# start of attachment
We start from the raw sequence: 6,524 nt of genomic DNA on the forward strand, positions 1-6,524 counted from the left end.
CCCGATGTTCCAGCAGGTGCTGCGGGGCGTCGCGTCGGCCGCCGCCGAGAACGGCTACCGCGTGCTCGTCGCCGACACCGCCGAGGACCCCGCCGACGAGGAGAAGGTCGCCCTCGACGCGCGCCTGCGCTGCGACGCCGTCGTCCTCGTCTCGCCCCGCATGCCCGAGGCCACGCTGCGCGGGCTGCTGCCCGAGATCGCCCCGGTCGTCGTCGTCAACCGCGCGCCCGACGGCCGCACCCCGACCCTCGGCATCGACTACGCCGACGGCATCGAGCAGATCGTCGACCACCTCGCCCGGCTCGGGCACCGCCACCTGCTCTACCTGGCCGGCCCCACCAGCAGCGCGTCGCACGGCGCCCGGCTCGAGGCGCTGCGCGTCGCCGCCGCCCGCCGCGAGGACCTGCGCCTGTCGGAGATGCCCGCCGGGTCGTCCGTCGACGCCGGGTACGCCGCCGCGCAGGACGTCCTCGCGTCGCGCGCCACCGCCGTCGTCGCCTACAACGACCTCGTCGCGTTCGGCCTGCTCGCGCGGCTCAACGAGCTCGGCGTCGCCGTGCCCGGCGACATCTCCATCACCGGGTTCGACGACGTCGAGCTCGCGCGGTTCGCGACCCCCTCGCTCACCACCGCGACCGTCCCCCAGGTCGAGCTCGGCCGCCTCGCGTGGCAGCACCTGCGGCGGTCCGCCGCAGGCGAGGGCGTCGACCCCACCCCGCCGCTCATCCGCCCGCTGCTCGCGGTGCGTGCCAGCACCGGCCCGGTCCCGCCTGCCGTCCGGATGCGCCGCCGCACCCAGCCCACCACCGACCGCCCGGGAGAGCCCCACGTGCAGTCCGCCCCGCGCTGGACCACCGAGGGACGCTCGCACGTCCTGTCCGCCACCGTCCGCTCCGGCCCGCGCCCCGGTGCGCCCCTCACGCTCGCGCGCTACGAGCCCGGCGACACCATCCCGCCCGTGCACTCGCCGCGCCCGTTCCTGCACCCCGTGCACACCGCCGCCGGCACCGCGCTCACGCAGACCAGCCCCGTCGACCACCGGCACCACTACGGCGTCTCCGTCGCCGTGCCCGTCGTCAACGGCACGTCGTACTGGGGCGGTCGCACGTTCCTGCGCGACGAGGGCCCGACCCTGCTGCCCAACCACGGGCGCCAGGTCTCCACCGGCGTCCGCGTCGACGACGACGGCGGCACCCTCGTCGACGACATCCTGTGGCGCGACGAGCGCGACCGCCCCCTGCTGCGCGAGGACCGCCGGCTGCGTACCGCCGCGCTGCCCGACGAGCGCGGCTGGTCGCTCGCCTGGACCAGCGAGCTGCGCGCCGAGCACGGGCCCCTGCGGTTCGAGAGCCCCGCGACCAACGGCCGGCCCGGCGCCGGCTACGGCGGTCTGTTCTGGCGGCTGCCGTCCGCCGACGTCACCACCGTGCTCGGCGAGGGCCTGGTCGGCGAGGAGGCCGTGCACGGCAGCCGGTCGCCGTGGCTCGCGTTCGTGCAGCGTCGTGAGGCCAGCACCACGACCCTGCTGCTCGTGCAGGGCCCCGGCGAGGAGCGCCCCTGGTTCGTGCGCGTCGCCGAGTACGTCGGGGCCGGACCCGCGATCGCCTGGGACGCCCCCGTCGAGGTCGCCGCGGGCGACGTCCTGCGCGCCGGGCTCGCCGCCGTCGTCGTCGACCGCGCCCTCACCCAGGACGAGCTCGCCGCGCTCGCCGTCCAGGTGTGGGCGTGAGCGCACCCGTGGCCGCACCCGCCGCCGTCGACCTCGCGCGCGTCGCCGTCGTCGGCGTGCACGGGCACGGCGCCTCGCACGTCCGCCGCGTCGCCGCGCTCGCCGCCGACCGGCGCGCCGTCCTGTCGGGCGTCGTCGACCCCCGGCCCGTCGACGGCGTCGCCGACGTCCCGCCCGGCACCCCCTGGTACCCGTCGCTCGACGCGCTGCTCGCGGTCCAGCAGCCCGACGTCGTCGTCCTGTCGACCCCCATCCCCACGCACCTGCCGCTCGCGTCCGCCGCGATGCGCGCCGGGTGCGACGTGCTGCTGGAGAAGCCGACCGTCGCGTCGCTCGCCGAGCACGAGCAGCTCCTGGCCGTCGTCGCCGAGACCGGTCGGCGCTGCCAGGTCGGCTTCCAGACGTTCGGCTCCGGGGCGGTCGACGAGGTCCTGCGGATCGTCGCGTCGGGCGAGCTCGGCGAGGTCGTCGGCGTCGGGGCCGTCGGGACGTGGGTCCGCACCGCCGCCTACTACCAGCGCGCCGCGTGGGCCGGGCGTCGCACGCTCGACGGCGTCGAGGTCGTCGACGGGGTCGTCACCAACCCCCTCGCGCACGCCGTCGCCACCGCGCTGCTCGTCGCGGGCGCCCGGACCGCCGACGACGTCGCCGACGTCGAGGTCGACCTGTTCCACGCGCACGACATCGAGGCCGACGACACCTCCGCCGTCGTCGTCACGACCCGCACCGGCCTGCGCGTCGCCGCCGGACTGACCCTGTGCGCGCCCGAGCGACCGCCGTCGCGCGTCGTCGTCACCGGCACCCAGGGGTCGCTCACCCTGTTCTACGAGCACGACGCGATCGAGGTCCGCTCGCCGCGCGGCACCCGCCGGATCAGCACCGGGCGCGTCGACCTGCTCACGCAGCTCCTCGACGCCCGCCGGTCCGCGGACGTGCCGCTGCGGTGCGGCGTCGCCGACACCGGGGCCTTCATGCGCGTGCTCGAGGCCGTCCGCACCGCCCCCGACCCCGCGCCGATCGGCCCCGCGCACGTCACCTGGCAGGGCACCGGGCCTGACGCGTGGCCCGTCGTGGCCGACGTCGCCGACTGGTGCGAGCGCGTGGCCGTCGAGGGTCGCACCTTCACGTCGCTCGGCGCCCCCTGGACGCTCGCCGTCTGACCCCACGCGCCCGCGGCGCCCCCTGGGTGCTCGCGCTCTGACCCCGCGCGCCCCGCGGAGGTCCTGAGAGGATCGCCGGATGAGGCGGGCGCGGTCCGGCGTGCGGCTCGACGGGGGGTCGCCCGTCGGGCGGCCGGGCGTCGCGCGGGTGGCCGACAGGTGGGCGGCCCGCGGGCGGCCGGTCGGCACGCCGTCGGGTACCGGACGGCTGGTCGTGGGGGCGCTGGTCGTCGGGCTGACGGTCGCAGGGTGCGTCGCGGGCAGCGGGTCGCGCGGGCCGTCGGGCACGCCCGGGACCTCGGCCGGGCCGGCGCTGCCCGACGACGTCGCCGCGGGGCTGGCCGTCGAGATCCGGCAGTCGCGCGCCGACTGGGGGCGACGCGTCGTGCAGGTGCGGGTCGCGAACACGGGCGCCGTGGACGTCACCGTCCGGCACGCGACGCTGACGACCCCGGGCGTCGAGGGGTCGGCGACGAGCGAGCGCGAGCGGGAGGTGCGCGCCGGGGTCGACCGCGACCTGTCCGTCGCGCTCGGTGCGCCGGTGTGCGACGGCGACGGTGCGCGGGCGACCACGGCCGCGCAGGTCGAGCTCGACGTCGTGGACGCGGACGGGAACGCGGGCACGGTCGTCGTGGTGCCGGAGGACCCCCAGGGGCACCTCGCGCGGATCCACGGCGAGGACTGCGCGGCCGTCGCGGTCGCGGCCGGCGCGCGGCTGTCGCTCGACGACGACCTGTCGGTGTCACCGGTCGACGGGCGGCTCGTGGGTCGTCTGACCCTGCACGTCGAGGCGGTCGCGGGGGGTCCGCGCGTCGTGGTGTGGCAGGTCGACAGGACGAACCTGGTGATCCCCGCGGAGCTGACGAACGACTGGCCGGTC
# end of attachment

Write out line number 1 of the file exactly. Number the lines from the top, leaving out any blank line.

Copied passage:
We start from the raw sequence: 6,524 nt of genomic DNA on the forward strand, positions 1-6,524 counted from the left end.